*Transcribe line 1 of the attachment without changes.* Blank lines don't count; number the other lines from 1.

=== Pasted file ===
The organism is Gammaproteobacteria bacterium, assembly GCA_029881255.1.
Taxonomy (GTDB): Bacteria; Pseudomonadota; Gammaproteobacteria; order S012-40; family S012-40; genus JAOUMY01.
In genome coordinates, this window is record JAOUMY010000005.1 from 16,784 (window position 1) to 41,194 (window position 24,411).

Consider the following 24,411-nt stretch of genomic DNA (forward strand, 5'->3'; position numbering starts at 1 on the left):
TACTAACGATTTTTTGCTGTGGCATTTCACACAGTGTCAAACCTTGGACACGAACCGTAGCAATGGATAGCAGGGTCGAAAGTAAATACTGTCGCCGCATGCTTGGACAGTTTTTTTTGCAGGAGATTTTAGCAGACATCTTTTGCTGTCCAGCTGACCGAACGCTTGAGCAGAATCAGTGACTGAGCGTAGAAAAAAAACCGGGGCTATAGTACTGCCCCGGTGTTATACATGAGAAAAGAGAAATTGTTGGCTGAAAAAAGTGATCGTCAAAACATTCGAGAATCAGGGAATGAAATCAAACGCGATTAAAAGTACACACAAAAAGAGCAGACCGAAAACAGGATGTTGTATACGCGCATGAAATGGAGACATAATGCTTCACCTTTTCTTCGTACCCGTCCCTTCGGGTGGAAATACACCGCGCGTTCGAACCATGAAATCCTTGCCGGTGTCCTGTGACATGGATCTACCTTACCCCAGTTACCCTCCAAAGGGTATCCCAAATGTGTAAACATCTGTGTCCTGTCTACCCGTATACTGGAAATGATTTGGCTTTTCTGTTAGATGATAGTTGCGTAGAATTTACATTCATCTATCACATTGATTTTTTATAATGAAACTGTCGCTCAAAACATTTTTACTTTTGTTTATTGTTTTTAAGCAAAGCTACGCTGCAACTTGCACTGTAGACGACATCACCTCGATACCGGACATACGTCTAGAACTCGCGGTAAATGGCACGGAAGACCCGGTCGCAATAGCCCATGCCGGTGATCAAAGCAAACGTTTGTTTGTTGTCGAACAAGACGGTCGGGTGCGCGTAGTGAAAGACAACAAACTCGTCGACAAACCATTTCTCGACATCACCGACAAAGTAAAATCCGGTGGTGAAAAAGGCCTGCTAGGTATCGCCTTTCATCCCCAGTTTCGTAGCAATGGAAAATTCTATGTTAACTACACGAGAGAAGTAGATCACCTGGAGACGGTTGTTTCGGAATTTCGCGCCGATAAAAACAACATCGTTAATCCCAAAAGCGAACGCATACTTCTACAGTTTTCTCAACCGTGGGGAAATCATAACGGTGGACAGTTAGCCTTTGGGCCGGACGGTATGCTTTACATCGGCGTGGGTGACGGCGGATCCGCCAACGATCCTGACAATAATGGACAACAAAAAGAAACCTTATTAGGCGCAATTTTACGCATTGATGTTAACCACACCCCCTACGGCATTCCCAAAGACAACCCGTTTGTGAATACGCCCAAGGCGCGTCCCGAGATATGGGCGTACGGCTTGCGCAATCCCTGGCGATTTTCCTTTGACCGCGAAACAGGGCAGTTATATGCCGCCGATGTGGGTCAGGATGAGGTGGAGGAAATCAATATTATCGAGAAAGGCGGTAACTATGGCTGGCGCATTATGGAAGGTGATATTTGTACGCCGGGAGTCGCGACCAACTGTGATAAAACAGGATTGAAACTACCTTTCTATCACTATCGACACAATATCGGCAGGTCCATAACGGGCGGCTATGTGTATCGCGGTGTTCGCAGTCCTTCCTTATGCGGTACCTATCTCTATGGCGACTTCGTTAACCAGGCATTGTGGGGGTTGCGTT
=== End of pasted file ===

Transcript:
The organism is Gammaproteobacteria bacterium, assembly GCA_029881255.1.